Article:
« Last Edit: January 10, 2020, 11:53:26 pm by leuallen »
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JaapD

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Re: Best Noise Reduction-Once Again
« Reply #2 on: January 13, 2020, 02:06:32 am »

I have experience with Topaz Denoise AI but have mixed feelings. In some cases the noise reduction seems ok, but the results are never the same over a range of similar images. The reproducibility is low. Even worse is the fact that in some areas of the image the noise reduction kicks in relatively hard and in other areas not, giving a very unnatural result.
I follow the incremental (so far small) improvements on the AI software packages but up till now I donít really use it on the final images.

I have heard of good results by the DXO noise reduction algorithm, although I have no experience on this myself.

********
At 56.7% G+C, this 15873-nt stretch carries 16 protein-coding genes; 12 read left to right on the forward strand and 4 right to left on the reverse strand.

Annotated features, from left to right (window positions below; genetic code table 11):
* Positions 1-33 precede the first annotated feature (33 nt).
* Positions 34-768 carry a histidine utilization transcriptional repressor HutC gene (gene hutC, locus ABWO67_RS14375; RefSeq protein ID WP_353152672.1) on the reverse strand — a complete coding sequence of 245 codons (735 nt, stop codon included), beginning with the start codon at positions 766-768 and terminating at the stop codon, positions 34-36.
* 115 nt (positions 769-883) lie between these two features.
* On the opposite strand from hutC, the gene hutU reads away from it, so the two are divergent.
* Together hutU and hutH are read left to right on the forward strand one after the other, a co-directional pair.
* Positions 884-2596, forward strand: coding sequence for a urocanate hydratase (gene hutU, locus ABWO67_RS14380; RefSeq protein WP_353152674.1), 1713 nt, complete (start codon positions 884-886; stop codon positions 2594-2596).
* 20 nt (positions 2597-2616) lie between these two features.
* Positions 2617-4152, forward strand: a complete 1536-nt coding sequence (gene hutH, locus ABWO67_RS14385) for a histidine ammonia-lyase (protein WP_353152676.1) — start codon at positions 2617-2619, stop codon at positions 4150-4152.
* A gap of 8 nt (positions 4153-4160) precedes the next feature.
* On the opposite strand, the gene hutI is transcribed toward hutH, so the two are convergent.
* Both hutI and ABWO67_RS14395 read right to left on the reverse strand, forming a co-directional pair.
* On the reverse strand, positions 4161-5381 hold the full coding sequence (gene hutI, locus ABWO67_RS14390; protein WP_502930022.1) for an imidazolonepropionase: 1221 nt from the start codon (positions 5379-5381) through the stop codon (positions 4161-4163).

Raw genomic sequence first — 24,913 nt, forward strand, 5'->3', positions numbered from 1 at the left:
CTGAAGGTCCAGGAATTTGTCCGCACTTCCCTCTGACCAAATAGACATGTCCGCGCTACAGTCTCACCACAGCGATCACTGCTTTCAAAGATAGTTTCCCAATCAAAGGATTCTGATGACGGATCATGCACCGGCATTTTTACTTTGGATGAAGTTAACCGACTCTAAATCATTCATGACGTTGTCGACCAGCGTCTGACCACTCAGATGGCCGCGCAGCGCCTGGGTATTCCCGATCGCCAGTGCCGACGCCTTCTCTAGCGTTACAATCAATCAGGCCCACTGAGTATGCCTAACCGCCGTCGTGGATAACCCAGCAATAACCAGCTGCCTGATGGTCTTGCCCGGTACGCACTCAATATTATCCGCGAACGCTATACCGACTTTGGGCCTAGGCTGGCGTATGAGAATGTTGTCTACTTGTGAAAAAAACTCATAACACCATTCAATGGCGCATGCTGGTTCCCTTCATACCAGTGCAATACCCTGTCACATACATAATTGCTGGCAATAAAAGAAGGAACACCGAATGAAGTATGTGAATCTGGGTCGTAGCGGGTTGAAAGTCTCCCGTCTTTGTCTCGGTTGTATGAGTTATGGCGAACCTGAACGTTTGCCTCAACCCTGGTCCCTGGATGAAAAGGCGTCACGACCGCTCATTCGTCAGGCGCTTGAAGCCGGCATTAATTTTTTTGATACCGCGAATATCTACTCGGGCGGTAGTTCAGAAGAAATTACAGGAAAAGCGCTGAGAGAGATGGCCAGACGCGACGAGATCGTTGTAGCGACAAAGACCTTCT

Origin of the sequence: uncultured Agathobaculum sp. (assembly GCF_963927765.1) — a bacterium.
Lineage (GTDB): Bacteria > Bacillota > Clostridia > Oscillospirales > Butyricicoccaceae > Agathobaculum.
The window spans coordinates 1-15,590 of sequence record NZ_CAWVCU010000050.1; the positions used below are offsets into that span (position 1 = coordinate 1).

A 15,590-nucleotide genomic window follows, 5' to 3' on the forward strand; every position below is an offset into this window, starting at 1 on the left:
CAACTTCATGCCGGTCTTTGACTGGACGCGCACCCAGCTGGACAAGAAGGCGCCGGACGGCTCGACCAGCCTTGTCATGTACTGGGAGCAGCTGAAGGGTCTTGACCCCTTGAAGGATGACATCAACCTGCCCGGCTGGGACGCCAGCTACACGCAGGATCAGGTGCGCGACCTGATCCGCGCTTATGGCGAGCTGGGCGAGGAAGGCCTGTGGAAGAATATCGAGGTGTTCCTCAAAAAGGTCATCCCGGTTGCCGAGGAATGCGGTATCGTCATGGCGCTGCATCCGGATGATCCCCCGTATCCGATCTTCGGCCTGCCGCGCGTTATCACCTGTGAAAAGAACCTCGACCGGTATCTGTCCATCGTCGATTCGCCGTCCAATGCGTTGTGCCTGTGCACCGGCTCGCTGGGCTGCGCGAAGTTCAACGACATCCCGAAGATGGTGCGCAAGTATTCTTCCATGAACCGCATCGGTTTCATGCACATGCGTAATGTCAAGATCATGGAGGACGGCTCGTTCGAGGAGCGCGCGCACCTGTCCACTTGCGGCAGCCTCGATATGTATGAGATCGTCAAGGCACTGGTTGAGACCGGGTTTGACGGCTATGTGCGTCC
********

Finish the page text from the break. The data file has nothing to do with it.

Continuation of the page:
My all-time favorite is NeatImage. What I particularly like here (wouldnít want anything else...) is that the program actually measures the noise spectrum and then mathematically creates the correction filter. This is contrary to many noise reduction programs where you need to perform a visual check yourself and move the sliders until youíre kind of happy with the result. Reproducibility is high.

Regards,
Jaap.
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Martin Kristiansen

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Re: Best Noise Reduction-Once Again
« Reply #3 on: January 13, 2020, 05:58:54 am »

I also use Neat Image as my most trusted noise reduction software. I have downloaded some canned profiles from them for my cameras as with some images it can be tough to find a clean area to profile. I sometimes also use LR, itís actually quite good but takes a bit of playing around. I also use Topaz AI but it is very hit and miss and I agree that it can be aggressive in some areas and not strong in others. When it works itís great but more often than not it doesnít work for me. I keep updating and checking on Topaz, it is improving and perhaps in the future it will be a real thing.